I was delighted last week to be told that the Human Rights Commission was receiving assistance from the Asia Pacific Centre which coordinates work with National Human Rights Commissions. When, following my appointment to convene the Task Force to promote and monitor action on the National Human Rights Action Plan, I met the HRC, I had been told that such assistance had been requested. I asked for a meeting, since I believe that the HRC is one of the core elements in the promotion of Rights in Sri Lanka, but I heard nothing, and later I was told that they had said they were too busy to meet me.
It was fortuitous that I found out they were present. During the Council of Asian Liberal and Democrats Congress that was held at Colombo, I noted the presence of the UN and on checking was told that a number of UN Human Rights personnel were staying.
The Ministry of External Affairs knew nothing about this, but I then checked with the UN Resident Coordinator who was helpful as always, and said he thought it was the Asia Pacific people who were working with the HRC. The chairman confirmed this, and kindly arranged a meeting for me at short notice.
I found the individuals who had come thoughtful and helpful, and I believe the meeting was successful and could lead to more dynamic progress, given the synergies that the HRC and the Task Force should develop. I was most grateful to the former Secretary to the Ministry of Justice, Dhara Wijayatilaka, who also attended at short notice, since she has proved one of the most helpful persons on the Task Force, given her encyclopaedic knowledge of legislation that was enacted during her time as Secretary, when for the first time Human Rights was entrusted to a Ministry.
Perhaps even more importantly, she knows about legislation that has been proposed, but has not seen the light of day, given the bureaucratic delays that have since occurred.
Fortunately she and the current Secretary to the Ministry, who also shares her institutional memory, should be able to take things forward. We have already asked the Law Commission for a schedule of what they have proposed, with an account of where anything lies pending, and we should therefore be able to ensure that simple neglect is no longer a cause of inaction, as it has so often been in the past.
During the meeting at the HRC, the delegates told me that there had been a newspaper article critical of them, which they thought I was responsible for, presumably as one of the few who knew about their presence.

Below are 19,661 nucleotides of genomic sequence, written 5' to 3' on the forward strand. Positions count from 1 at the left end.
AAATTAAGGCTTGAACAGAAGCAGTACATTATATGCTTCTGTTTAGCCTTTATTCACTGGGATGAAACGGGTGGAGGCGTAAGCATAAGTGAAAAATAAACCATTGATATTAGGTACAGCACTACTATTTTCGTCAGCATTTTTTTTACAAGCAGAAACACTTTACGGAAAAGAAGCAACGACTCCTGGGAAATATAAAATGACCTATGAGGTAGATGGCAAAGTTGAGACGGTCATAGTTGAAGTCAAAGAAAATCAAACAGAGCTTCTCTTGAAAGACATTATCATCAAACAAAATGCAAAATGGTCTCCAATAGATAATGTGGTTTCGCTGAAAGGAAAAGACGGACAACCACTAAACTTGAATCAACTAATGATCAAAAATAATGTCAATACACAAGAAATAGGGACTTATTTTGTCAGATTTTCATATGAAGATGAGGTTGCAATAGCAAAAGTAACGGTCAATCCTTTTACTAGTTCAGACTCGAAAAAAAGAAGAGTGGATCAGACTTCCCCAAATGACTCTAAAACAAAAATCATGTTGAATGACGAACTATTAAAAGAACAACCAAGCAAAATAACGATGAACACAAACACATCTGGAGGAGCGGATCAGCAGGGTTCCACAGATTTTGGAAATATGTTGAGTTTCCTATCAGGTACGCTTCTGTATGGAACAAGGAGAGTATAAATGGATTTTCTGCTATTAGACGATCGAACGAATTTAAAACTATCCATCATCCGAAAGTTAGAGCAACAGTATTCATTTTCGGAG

This was not the case, but I was saddened afterwards to be told by the chairman of the HRC that a couple of them had been questioned on the way out. This too was unfortunate, but I believe the UN office which coordinated their visit was at fault in not having kept the Ministry of External Affairs informed, as it is meant to do. I had told the ministry immediately after I spoke to the UN Resident Coordinator, but it would be good if the traditions of the UN in its relations to member countries are observed scrupulously for the future.
This is the more important in that there was a time at which our efforts to promote the Human Rights Commission were stymied by forces in the Office of the High Commissioner in Geneva.
When I was at the Peace Secretariat, I found, at the height of complaints about the HRC from the same NGOs who are now making such a song and dance in Geneva about the inequities of the Sri Lankan government, a document commissioned by the UN in Colombo that indicated the complaints were not to be taken seriously and that the UN should assist the HRC.
Unfortunately this report had not been shared with relevant personnel in Geneva, though the former representative of the High Commissioner in Sri Lanka, an Australian called Rory Mungoven, knew about it and tried to excuse the fact that he had not acted on it in terms of his belief that the Commission was illegally constituted.
He added that he was not getting funds because of this, whereas the Swiss gentleman who was in charge of cooperation on rights matters at the time, who seemed to share my views about what was going on elsewhere, told me that they had provided funding that was not used.
Rory’s immediate successor, who was much more helpful, was swiftly transferred. Her successor, who had arranged the visit of the Asia Pacific people, and who now seems positive about the HRC, should make sure that she works together with governmental agencies too to ensure positive results. To adopt the position of some confrontational NGOs, that the HRC should be in opposition to government, would be a mistake.
While the HRC must be independent in terms of its decisions, it must work together with government, as the Action Plan so clearly lays out, to develop awareness and administrative and legislative changes. Its monitoring role, with regard to detainees for instance, can only be fulfilled satisfactorily in collaboration with responsible officials.
The present leadership of the HRC is aware of the challenges it faces, but has begun to move forward. Its personnel who have attended meetings of the Task Force, as well as of the informal consultations I arranged in the Reconciliation Office even before I was asked to convene the Task Force, have proved positive in their approach.
I hope then that this cooperative approach will be supported by the UN, and I am confident that those representatives of the Asia Pacific Center who were here will ensure progress for the future.
By: Prof Rajiva Wijesinha